What a mouthfull. The 2015 National Conference in Chicago, 6/24-27, was my first time attending one of their events. Even though I’ve been blogging about corporate governance for almost 20 years, I didn’t know what they call themselves? SCSGP? Even that is a mouthful; without vowels how would I pronounce it? Maybe “Corporate Secretaries?” It turned out to be just the “Society.” Like Modonna, Yanni, Sher, Twiggy, Enya, Charo, Bono and Voltaire, only one name is needed. All those other societies will have to come up with other options to avoid confusion.
I stayed the first two nights at the Sheraton Chicago Hotel and Towers. Then we moved across the street to less expensive digs for an additional two vacation days. Looking out our windows from either venue, we could see Chicago’s Navy Pier and their frequent displays. Fortunately, the fireworks didn’t intrude on the Society’s Conference.
I was there primarily to be on the “Responding to Shareholder Proposals” panel, so didn’t attend as press. Instead of taking lots of pictures and notes, I met with quite a few people, had fun and even took my first pilates class.
Thank you Carolyn Coffey with Corporations Service Company for the pilates. No one can say you aren’t flexible.
I also met briefly for the first time with fellow bloggers Broc Romanek and Randi Val Morrison, even though we have exchanged email for years. If you don’t subscribe to Broc’s Blog, Proxy Season Blog, The Mentor Blog and all the other great stuff at TheCorporateCounsel.net, you are really missing out. Did I just give them a free ad? I’ll try not to do that again.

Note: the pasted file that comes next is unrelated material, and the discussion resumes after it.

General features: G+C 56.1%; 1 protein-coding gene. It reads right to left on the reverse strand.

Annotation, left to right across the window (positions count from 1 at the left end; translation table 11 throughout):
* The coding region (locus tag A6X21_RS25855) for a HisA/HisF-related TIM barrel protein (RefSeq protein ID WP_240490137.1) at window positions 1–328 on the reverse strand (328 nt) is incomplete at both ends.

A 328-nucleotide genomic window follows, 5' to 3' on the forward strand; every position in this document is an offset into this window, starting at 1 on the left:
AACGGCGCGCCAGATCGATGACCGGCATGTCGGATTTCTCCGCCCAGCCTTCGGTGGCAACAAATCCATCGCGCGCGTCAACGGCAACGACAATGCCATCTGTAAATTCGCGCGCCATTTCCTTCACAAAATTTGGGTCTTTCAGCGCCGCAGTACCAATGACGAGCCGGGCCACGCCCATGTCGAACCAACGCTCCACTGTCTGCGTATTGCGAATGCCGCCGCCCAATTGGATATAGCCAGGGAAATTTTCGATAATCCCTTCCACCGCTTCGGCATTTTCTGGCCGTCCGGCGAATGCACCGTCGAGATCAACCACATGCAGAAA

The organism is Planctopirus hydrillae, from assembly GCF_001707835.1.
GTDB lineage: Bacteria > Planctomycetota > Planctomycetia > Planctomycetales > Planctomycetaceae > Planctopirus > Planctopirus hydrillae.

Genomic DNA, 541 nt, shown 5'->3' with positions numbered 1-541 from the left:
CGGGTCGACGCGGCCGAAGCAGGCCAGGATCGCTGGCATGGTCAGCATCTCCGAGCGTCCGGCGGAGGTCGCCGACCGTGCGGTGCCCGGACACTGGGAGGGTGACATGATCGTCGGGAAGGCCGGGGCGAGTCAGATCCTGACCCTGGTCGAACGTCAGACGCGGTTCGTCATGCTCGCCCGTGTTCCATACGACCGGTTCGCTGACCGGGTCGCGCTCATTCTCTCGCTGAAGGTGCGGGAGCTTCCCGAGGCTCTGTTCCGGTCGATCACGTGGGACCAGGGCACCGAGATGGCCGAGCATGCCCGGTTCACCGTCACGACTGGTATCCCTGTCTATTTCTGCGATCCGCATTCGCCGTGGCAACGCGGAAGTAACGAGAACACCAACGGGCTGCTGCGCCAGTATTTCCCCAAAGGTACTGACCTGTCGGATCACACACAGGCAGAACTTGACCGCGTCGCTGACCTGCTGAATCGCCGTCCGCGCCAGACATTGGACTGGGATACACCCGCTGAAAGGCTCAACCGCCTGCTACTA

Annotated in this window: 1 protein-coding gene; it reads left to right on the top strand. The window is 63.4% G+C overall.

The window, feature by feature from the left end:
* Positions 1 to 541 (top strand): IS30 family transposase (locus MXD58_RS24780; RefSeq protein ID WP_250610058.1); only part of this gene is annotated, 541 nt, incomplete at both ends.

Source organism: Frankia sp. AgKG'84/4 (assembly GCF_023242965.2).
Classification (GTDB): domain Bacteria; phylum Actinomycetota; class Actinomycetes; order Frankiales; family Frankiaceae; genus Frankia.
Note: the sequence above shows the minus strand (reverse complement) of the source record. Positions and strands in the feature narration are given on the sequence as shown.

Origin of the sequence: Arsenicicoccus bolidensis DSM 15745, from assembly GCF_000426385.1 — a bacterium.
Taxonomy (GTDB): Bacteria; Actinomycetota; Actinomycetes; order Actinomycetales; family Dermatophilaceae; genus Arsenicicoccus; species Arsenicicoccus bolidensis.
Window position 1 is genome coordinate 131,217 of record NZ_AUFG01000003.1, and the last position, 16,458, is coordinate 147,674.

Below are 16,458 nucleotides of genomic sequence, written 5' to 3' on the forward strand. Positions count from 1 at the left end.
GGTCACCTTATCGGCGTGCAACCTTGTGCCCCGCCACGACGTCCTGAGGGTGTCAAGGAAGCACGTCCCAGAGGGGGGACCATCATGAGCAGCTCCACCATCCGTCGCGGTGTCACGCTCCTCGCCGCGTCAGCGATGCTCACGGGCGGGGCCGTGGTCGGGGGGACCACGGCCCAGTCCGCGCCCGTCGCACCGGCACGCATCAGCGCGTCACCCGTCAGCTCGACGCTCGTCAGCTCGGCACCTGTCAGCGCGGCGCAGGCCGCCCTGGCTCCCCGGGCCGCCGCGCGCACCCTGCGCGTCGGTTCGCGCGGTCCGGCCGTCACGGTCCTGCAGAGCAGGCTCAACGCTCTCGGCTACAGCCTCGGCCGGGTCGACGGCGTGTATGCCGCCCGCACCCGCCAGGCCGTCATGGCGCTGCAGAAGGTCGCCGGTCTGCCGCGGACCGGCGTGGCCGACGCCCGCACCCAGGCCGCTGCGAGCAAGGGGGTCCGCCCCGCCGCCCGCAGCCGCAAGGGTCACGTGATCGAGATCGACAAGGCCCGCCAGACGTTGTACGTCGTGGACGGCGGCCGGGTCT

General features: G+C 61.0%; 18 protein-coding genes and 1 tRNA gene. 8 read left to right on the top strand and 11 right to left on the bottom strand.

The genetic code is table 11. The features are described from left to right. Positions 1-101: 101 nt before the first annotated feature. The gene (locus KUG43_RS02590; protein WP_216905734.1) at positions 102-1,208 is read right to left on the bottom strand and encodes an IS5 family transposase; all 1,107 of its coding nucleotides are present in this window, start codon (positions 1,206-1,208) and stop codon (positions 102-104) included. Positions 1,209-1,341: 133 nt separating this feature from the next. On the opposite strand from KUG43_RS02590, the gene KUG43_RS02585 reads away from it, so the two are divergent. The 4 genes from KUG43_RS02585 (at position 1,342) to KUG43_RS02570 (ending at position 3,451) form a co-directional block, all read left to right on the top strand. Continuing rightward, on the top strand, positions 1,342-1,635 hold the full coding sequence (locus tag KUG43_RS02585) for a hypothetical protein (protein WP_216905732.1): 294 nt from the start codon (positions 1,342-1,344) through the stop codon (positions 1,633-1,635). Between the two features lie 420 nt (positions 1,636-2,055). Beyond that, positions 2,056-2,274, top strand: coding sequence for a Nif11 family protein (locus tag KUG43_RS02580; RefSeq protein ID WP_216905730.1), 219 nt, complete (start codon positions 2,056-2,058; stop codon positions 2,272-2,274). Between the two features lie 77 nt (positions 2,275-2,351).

Society’s Opening Address
SEC Chair Mary Jo White gave the opening address. She thanked the Society for its comments on rulemaking, told attendees to be proactive with shareholders and emphasized the need for fair and efficient proxies. Fortunately, most of her speeches appear on the SEC’s website, so you can read the full text if interested. I provide a few highlights below with a small dose of commentary.
I am honored to be with you here in Chicago at the Society’s 69th National Conference. Over the years, the Society has consistently provided thoughtful comments to the Division of Corporation Finance and the Commission on a wide variety of issues and proposed rules…
Preliminary Voting Results
Chair White mentioned that over 80% of shares are held in street name. What she didn’t mention is that rules that apply to proxies don’t apply to voter information forms (VIFs), so most shareholders and 80% of shares aren’t protected by the rules the governing rules. See my 2009 petition to the SEC, still waiting action.
Chair White mentioned that after objections from certain brokers, Broadridge no longer provides preliminary vote tallies to shareholder proponents who have distributed exempted solicitation materials. Many, including the SEC-IAC, have expressed concern that rules should be impartial. and are willing to sign a confidentiality agreement, unless the company subject to the solicitation Division of Corporation Finance staff interpret current rules to not address such disclosures.
She advised Society attendees to “engage in a constructive dialogue with their shareholders and work to facilitate constructive solutions to issues they raise… consenting to a mechanism that provides the interim vote tallies to shareholder proponents.”
As with many issues, while rulemaking certainly can provide a remedy, I would like you to consider whether rulemaking is the only way to solve these concerns. I understand that a possible solution was being worked on by the Society, the Council of Institutional Investors and Broadridge, but those discussions broke down. That is unfortunate. A solution that you and the other interested parties develop together can achieve a good compromise and strengthen relationships. Indeed, companies should see this not as a problem to be solved, but as an opportunity to improve investor relations.